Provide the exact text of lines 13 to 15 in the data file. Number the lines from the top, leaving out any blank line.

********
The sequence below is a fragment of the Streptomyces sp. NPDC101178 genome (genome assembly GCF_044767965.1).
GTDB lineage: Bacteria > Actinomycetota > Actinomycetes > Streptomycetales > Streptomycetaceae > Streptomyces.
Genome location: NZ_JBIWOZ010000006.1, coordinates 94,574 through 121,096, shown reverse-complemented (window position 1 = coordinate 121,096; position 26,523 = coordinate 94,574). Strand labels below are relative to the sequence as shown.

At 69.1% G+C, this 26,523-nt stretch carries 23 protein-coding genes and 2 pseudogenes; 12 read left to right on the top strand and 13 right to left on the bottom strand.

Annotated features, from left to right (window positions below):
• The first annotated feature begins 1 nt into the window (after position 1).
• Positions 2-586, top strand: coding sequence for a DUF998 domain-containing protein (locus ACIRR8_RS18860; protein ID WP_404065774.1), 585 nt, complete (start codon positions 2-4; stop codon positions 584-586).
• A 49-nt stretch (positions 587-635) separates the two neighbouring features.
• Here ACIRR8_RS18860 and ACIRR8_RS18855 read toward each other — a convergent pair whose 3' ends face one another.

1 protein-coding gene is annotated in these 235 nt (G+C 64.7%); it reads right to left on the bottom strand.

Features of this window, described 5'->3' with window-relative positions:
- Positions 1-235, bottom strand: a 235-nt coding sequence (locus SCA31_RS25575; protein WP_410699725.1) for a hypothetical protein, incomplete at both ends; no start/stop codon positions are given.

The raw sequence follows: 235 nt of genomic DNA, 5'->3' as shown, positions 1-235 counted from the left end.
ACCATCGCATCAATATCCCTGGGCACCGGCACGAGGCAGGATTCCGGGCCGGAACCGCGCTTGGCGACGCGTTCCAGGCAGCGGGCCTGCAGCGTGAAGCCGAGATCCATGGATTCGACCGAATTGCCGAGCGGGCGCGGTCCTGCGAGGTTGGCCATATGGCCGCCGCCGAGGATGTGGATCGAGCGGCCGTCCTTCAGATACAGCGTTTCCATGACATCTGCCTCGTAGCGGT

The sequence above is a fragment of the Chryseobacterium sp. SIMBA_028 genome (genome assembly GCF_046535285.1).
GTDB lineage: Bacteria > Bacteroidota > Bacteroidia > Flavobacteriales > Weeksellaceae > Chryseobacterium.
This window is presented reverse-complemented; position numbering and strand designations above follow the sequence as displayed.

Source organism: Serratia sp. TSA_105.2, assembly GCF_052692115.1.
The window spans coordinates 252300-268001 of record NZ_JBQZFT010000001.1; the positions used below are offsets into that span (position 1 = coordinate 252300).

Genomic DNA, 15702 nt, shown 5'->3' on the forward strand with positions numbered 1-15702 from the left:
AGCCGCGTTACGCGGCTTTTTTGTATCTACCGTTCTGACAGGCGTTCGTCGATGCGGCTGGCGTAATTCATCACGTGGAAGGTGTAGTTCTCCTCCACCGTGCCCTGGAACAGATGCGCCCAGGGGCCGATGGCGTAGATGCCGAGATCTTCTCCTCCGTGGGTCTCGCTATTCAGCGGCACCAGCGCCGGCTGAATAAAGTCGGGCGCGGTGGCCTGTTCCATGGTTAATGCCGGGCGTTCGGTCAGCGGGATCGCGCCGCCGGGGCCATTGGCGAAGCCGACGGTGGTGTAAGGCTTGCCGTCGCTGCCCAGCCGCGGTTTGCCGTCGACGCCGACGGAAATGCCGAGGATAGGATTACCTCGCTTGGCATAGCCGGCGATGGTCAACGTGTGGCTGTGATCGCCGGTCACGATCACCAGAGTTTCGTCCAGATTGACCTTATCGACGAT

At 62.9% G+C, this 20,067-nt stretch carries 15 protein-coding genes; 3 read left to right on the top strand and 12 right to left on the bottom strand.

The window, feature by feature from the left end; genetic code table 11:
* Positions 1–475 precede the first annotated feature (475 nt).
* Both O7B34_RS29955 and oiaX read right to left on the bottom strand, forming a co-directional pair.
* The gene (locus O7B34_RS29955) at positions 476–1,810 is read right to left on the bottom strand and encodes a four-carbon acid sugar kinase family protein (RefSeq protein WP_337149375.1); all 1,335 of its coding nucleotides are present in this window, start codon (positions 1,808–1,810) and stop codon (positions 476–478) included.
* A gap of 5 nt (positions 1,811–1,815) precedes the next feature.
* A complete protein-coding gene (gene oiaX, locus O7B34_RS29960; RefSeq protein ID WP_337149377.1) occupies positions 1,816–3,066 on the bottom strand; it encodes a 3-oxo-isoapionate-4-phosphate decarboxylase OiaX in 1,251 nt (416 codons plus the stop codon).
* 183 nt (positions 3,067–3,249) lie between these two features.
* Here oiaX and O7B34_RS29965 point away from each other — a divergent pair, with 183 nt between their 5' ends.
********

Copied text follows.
The raw sequence follows: 235 nt of genomic DNA, 5'->3' as shown, positions 1-235 counted from the left end.
ACCATCGCATCAATATCCCTGGGCACCGGCACGAGGCAGGATTCCGGGCCGGAACCGCGCTTGGCGACGCGTTCCAGGCAGCGGGCCTGCAGCGTGAAGCCGAGATCCATGGATTCGACCGAATTGCCGAGCGGGCGCGGTCCTGCGAGGTTGGCCATATGGCCGCCGCCGAGGATGTGGATCGAGCGGCCGTCCTTCAGATACAGCGTTTCCATGACATCTGCCTCGTAGCGGT

The sequence above is a fragment of the Chryseobacterium sp. SIMBA_028 genome (genome assembly GCF_046535285.1).